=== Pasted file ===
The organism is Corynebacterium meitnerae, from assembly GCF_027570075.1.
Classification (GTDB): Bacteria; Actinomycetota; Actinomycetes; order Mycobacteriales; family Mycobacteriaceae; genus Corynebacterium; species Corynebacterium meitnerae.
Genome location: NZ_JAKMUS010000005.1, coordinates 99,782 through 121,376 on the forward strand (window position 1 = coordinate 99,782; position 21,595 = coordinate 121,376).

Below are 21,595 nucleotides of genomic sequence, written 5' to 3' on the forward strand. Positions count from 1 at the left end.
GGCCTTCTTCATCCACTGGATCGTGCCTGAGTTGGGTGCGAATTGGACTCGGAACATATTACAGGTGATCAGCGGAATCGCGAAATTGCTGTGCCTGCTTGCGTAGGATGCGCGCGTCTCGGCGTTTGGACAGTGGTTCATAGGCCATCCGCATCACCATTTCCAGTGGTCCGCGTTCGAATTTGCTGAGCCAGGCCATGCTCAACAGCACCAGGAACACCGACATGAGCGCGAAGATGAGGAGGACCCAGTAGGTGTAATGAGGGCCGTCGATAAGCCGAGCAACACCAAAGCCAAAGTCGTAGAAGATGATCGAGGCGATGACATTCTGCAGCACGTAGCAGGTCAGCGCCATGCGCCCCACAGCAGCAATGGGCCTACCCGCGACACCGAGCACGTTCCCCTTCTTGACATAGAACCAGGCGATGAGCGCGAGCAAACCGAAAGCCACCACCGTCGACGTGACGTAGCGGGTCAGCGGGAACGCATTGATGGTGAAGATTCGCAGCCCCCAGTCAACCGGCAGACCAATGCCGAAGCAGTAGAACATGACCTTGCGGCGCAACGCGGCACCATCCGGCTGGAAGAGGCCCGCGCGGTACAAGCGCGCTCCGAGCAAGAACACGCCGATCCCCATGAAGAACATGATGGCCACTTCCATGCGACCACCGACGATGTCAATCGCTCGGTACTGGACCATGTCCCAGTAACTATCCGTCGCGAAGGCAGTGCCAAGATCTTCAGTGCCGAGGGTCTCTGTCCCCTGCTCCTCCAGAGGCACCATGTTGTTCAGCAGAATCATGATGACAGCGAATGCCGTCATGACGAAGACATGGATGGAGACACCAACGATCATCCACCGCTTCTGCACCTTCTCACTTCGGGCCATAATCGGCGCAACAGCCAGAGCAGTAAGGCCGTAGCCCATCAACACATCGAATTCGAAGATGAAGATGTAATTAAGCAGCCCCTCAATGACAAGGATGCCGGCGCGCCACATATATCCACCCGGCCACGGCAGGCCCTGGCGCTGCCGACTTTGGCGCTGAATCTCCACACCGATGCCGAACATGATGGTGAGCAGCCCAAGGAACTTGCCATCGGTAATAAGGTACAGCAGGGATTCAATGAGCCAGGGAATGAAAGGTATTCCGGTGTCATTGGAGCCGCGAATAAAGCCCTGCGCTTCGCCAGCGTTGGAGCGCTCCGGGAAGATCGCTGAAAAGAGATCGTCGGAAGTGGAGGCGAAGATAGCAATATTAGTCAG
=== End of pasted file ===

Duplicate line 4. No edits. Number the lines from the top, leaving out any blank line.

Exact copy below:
Below are 21,595 nucleotides of genomic sequence, written 5' to 3' on the forward strand. Positions count from 1 at the left end.